Stasha In Norse mythology, Odin has two rooks, it's also mentioned in one of the excerpts. The connection to all the rooks is mentioned in one of the rook portions of Bellman & Black.


message 6: by Lis (new) - rated it 5 stars

Lis Carey Bellman let his life be ruled by regret and ambition. He was prompted repeatedly to stop and reconnect with the friends who were important in his life--amd he didn't. That was the missed opportunity that Black--the human personification of Odin's rooks, Thought and Memory--tried to offer him. The chance to remember, and think about, what was truly important in his life.


message 7: by Nancy (last edited Jan 12, 2014 08:10AM) (new) - added it

Nancy Stoddart So, you think that Black was in fact a rook in "human form"??? He was trying to inform Bellman as Odin's rooks informed him. He was trying to tell him to connect with the people that are important in your life before it is too late- ie. "his clock stops", as Bellman's did in the end.
Then, in the end, Lizzie sees a big rook fly out of the raised glass ceiling, I assume after Bellman died. I assume that that was in fact Black turned back into a rook.
Another thing that maybe one of you could explain was the different "collective nouns" for rooks???
Nancy


Stasha After reading the final "rook" section, it hit me that those were Black's personal narrations in between Bellman's story, they appear as educational bits on the birds produced by humans when in the finality they are shown to be educational bits on rooks from the rooks to the humans.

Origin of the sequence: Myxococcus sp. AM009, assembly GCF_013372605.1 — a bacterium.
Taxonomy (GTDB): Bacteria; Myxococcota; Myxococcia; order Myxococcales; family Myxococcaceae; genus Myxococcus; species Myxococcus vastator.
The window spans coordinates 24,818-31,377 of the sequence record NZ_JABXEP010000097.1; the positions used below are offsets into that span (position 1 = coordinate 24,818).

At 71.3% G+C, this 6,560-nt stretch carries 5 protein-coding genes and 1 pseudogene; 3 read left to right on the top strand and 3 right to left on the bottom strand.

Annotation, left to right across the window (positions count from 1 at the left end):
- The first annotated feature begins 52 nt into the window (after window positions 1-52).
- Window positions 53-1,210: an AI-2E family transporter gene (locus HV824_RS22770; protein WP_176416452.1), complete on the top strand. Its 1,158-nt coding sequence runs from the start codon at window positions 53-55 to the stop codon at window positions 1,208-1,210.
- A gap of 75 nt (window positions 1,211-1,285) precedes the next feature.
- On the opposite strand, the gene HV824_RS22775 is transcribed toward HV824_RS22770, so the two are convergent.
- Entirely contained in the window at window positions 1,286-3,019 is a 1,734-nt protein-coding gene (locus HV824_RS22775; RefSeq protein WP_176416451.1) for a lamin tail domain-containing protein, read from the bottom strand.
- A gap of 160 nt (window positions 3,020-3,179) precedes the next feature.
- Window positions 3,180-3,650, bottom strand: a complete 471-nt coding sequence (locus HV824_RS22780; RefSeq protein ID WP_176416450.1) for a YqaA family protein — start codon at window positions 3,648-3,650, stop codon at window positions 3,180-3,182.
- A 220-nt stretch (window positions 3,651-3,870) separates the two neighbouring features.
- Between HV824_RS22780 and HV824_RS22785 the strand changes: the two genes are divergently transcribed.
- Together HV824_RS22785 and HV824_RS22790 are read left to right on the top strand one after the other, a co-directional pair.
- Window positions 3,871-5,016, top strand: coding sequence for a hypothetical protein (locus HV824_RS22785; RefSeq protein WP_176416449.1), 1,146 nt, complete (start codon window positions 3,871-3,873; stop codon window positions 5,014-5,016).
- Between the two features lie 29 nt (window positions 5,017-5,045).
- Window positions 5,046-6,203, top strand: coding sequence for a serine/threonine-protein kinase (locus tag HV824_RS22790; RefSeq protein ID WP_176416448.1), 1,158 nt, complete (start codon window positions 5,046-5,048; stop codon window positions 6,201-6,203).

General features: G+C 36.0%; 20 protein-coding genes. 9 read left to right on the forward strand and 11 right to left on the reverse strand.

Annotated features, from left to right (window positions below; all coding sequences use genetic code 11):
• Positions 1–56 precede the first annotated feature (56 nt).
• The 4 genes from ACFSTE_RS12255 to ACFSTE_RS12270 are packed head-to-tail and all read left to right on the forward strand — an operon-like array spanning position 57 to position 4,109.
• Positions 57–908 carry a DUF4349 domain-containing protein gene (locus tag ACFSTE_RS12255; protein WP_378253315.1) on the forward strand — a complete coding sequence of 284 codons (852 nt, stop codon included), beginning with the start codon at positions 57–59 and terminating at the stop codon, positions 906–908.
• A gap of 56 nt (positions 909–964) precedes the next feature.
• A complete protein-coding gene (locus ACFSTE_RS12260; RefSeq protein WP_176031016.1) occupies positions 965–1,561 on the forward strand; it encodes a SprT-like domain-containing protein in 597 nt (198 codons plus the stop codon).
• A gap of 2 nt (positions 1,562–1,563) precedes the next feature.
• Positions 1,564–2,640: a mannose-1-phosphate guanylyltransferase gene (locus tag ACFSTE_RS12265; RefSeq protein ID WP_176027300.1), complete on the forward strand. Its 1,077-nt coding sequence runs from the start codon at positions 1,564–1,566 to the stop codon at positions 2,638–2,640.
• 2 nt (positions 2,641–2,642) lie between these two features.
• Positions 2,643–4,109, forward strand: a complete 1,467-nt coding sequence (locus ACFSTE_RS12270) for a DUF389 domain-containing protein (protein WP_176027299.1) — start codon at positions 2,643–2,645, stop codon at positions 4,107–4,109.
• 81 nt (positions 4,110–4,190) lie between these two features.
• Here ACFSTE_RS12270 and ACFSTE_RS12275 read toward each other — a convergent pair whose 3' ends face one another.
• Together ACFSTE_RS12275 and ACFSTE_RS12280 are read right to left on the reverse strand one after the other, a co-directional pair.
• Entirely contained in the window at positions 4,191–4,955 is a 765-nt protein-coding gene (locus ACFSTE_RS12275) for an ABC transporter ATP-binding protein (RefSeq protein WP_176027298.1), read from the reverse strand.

message 9: by Kim (new) - rated it 1 star

Kim I guess it was just me. . . I didn't enjoy this book nearly as much as 13th tale, thought it was not well written and too cumbersome in some places. Very disappointed after waiting for her to write another book.


Stasha Oh and I thought this was the best book I've read in years. But I love symbolism and layered meanings. Some of my favorite authors are Bradbury and Faulkner. I love books where things are open to interpretation instead of those where the reader is led by the nose to what the author wants them to see.
I got 13th tale because I loved this one, now I'm worried that I'll be sorely disappointed.


message 11: by Stasha (last edited Jan 13, 2014 09:27PM) (new) - rated it 5 stars

Stasha description